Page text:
San Jose responds to wage theft allegations, safety hazards at homeless housing site
A large sign marks the entrance to the [email protected] housing project in San Jose and indicates that proper PPE is required to enter the work site. Courtesy Mauricio Velarde.

    San Jose leaders will withhold payment on a homeless housing project after a San José Spotlight article revealed widespread allegations of wage theft and safety violations. The city also launched an investigation.

    The project, located at Monterey and Bernal Roads in San Jose, is one of three emergency housing sites citywide created for homeless residents during the COVID-19 pandemic. Mayor Sam Liccardo and Gov. Gavin Newsom used the site as the backdrop for a news conference, touting how quickly the project was built and how it would house up to 80 residents in need.

    But an investigation by San José Spotlight found many workers on the project were not paid prevailing wages, the project was ripe with safety hazards, subcontractors flouted the city’s project labor agreements and contractors committed code violations.

    The site of a homeless housing project on Bernal Road touted by Mayor Sam Liccardo and Gov. Gavin Newsom was ripe with hazardous conditions, including construction debris, no fall protection for workers, no social distancing or face masks. Photo courtesy of Mauricio Velarde.

    While city officials cited the main contractor, Habitat for Humanity, for some infractions, many others went without notice. Meanwhile, Liccardo touted the project as the positive result of eliminating red tape.

    Days after the article’s publication, Public Works Director Matt Cano released a memo insisting all workers were “required to be paid prevailing wages” set by the state and that the city “proactively” enforced labor compliance. He also said the city is withholding final payments on the contract until all violations are corrected.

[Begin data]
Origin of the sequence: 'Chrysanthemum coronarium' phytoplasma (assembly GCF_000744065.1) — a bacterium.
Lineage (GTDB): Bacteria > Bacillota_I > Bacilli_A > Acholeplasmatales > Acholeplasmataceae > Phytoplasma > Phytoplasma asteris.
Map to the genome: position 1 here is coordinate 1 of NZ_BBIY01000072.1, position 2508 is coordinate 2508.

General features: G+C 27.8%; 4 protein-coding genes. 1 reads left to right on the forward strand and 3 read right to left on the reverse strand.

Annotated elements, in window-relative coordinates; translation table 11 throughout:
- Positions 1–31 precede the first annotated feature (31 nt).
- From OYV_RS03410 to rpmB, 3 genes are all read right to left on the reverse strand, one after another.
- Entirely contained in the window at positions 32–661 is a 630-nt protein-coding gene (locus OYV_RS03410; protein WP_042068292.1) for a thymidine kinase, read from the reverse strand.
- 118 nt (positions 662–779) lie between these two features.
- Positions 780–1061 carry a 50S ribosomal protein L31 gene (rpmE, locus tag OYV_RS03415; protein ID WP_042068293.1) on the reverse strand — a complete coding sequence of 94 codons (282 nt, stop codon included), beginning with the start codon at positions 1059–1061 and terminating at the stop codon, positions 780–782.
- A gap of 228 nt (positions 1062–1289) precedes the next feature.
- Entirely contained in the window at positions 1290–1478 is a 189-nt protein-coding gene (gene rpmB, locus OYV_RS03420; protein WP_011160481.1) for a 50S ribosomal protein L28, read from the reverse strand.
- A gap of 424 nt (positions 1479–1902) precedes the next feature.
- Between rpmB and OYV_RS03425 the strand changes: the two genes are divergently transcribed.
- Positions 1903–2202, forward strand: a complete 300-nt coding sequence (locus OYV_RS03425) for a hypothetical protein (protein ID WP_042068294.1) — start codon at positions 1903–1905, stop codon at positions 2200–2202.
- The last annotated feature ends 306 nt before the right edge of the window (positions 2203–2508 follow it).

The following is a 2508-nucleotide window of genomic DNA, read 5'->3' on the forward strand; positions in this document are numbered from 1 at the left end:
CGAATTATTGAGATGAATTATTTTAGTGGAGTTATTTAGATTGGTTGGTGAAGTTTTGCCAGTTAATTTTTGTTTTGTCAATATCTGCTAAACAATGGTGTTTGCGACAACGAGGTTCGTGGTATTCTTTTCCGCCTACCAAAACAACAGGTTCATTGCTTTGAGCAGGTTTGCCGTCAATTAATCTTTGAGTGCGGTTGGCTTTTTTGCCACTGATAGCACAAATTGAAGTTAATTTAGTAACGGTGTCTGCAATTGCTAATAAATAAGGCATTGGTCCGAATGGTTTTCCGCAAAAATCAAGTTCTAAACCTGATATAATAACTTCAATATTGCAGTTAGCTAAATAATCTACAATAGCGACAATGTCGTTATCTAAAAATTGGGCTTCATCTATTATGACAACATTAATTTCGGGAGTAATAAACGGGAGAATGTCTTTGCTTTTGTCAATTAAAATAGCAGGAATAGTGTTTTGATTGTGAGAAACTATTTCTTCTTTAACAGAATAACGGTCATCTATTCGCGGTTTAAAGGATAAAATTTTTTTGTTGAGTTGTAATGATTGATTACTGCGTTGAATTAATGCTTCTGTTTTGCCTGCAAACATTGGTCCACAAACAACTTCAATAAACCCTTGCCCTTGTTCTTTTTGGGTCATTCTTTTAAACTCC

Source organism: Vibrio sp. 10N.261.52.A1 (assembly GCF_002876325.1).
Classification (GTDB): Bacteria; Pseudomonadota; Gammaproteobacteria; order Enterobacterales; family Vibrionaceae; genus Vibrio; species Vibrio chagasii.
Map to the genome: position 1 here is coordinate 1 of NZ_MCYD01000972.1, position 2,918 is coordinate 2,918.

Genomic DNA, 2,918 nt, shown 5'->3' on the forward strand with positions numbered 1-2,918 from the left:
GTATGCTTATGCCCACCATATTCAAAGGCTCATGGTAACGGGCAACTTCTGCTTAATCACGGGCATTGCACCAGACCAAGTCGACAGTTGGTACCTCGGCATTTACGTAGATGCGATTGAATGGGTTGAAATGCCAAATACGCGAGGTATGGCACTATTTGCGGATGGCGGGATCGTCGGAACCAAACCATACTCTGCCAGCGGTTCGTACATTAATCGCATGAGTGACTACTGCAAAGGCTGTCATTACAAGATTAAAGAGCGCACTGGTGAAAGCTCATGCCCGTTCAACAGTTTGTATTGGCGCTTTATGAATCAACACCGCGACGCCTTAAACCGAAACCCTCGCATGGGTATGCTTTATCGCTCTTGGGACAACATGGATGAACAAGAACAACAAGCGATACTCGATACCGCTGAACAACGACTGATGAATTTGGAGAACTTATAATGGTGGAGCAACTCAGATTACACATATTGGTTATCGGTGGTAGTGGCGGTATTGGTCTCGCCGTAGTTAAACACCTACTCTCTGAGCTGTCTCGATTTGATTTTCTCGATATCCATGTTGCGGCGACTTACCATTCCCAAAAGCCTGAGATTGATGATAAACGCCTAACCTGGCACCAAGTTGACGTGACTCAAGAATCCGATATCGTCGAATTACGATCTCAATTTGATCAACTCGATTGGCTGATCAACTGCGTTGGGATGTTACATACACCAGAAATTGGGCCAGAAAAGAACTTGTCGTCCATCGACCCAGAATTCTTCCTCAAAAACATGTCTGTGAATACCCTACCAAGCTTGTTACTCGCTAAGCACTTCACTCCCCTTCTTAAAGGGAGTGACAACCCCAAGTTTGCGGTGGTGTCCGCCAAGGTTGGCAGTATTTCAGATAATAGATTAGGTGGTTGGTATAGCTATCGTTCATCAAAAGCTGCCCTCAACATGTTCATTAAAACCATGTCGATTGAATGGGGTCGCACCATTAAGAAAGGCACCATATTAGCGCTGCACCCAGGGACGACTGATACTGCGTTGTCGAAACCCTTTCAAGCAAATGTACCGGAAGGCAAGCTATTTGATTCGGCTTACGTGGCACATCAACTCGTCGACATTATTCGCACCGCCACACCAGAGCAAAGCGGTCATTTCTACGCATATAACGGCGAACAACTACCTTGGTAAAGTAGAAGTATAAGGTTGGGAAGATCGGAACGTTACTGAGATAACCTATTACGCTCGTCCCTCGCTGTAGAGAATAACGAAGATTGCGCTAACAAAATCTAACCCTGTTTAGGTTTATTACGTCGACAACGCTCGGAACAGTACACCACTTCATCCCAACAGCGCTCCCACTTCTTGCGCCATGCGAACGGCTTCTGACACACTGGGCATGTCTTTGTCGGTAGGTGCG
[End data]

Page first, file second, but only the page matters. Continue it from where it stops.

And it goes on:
But that’s not what happened, union representatives say.

    “This is typical. We have lawsuits on other projects where they’ve done this,” said Mauricio Velarde, director of compliance at South Bay Piping Industry. “They have workers that have come forward that have been talking about (wage theft) and (this memo) tells the City Council, ‘Hey, this guy blew it out of proportion, there’s nothing to see here.'”

    Velarde says contractors routinely violate labor laws in San Jose because the city does not have strong protections or penalties.

    San Jose has a wage theft policy that could disqualify contractors who have committed wage theft from engaging with the city, but city officials confirmed it does not apply to public works projects. The Bernal project was a public works project with more than $11 million in city funding.



    Cano wrote that the department just learned about safety hazards identified in San José Spotlight’s article. Some of those issues include fall hazards, improper ladder placement, improper head protection and lax COVID safety precautions, including workers without face masks and not practicing social distancing.

    “City inspectors were at the project worksite on a daily basis and did not note any serious safety issues,” Cano wrote.

    Velarde filed a complaint in September with the state’s Department of Industrial Relations about the safety violations, but Cano said he was not aware of any complaints made until a few days ago. Cano added that no complaint has been filed with the city.

    Cano said that the city would continue to investigate the allegations.

    A letter from California’s Department of Industrial Relations was posted at the work site warning the builder about safety violations. Courtesy of Mauricio Velarde.

    A letter posted at the work site shows the general contractor, Veev, was aware of safety complaints and had been notified by the state of the complaint. The letter says the state has not investigated the issue, but the builder is “required to investigate the alleged hazard(s) and notify…in writing”  what corrective steps were being taken to prevent safety risks.

    Cano said his team is tracking down the status of the complaint “to see if it turned into anything else.”

    Not a priority

    The allegations of wage theft and safety hazards come as San Jose declined to prioritize updating the city’s wage theft policies.

    The San Jose City Council last week held a special meeting to determine its priorities for the next fiscal year—deciding what topics deserve limited staff time and resources. Councilmembers chose to prioritize items like homeless encampments and COVID-19 recovery.

    In 2015, the city made wage theft policies a top priority and drafted its current policy that allows the city to reject engaging with contractors that have committed wage theft in the past.

    Wage theft received seven votes from councilmembers last week, barely missing the cutoff to make the top of the priority list, and won’t be worked on in the upcoming fiscal year.

    Contact Madelyn Reese at [email protected] or follow @MadelynGReese on Twitter.


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